Poll: Americans back abortion limits, oppose ban
Supreme Court set to hear cases on notification, clinic protests
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(CNN) -- Roughly two-thirds of the people questioned in a recent poll on abortion supported parental and spousal notification but opposed a constitutional amendment to ban the practice altogether.
The CNN/USA Today/Gallup poll conducted November 11-13 found that 69 percent of the 1,006 adults questioned were in favor of requiring minors to get parental consent to have an abortion, while 28 percent opposed that step.
A New Hampshire law requiring parental notification comes before the Supreme Court this week as it hears the first major abortion cases in five years. (Full story)
In the poll, 64 percent said that wives should inform their husbands before getting an abortion, but 34 percent were against such a rule.
Despite the support for restrictions, 61 percent of those questioned were opposed to a constitutional amendment to ban abortion.
Thirty-seven percent were in favor of an amendment to ban abortions, except when the life of the mother was at stake.
More than three-fourths of the respondents believe that abortion should be legal in varying circumstances.
Thirty-nine percent of the respondents said that abortion should only be legal in a few circumstances, 26 percent believe it should be legal in all circumstances, and 16 percent favor legal abortion in most circumstances.
Another 16 percent said it should not be legal under any circumstances, the poll showed.
The poll had a margin of error of plus or minus 3 percentage points.
The debate over abortion rights has been in the spotlight recently, with the issue topping the Supreme Court's docket and confirmation hearings coming in January for President Bush's choice to fill Sandra Day O'Connor's seat on the high court.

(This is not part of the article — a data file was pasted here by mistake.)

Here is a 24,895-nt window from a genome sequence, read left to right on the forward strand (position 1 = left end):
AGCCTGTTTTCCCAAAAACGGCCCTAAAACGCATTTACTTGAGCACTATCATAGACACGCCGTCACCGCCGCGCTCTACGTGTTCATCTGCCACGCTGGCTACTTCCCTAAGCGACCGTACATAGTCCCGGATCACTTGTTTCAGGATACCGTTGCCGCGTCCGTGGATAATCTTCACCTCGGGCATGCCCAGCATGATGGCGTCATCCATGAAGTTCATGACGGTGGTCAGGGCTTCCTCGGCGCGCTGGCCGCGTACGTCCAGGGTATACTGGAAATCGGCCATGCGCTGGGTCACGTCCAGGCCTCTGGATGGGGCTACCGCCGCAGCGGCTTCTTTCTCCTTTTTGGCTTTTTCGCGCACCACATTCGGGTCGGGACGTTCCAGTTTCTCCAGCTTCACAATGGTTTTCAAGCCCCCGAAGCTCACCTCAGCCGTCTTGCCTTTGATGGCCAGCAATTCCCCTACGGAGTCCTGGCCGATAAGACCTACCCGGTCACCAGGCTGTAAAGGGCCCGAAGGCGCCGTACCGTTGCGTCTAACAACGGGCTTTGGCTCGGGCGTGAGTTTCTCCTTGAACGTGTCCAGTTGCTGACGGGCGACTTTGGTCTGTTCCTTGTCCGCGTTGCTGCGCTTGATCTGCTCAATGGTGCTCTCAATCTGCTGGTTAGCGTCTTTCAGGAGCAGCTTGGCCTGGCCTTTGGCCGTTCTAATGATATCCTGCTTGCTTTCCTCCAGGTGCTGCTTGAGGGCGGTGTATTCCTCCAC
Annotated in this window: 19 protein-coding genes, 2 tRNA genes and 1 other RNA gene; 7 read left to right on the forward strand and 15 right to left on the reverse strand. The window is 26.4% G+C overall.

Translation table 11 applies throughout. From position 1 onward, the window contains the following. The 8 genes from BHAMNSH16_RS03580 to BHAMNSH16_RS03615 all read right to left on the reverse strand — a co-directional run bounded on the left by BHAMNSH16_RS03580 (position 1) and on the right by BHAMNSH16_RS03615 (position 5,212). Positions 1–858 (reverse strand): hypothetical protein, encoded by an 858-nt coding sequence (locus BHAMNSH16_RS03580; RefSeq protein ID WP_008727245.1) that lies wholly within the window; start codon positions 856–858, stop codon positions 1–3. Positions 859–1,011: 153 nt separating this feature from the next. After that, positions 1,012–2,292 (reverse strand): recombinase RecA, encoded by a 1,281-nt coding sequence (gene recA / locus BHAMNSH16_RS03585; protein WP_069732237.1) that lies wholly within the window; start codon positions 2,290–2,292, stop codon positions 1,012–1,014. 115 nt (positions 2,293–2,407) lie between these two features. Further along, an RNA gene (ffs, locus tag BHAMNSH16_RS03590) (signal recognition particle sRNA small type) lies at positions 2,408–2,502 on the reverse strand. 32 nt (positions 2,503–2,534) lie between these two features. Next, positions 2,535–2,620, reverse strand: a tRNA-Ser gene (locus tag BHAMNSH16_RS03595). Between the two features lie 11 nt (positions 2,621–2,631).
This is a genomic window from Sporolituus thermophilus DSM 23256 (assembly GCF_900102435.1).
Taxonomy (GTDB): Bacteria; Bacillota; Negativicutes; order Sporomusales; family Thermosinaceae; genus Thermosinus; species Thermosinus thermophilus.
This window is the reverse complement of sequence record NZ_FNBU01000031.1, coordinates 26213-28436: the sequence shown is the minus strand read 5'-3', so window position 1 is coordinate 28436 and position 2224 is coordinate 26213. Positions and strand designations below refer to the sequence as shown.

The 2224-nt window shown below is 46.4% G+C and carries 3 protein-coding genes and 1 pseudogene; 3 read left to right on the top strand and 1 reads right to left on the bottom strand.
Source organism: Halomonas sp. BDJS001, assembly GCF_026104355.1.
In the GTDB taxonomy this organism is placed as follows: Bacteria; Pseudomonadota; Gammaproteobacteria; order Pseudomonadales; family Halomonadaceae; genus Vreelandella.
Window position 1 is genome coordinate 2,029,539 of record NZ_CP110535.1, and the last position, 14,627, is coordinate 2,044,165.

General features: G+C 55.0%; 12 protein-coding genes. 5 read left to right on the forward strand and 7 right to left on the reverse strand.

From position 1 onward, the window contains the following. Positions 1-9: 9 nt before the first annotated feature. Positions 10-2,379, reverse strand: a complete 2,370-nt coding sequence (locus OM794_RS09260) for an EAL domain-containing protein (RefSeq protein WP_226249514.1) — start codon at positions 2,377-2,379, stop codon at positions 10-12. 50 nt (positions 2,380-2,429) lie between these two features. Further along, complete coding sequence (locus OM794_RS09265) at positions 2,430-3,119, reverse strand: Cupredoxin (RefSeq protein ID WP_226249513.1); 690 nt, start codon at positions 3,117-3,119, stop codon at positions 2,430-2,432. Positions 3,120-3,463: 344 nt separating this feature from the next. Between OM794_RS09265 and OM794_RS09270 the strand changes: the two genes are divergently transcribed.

Bush in October picked federal appeals judge Samuel Alito to replace O'Connor after the withdrawal of his initial nominee, White House Counsel Harriet Miers.
Abortion has already been the focus of public debate over the nomination, with abortion-rights activists opposed to Alito, and it is certain to become a key issue in the confirmation hearings.
The choice to replace O'Connor could be pivotal. She has been a key swing vote in the past and has, for example, voted to strike down abortion laws that failed to contain health exceptions.
Alito has told senators in private meetings that he has "great respect" for precedents, including the 1973 Roe v. Wade ruling. But he would not say whether he would continue to uphold that decision.
This week, the court will also hear arguments on whether the federal government can use racketeering laws to go after the organizers of protests outside abortion clinics.
O'Connor has said she will remain on the court until her successor is confirmed.
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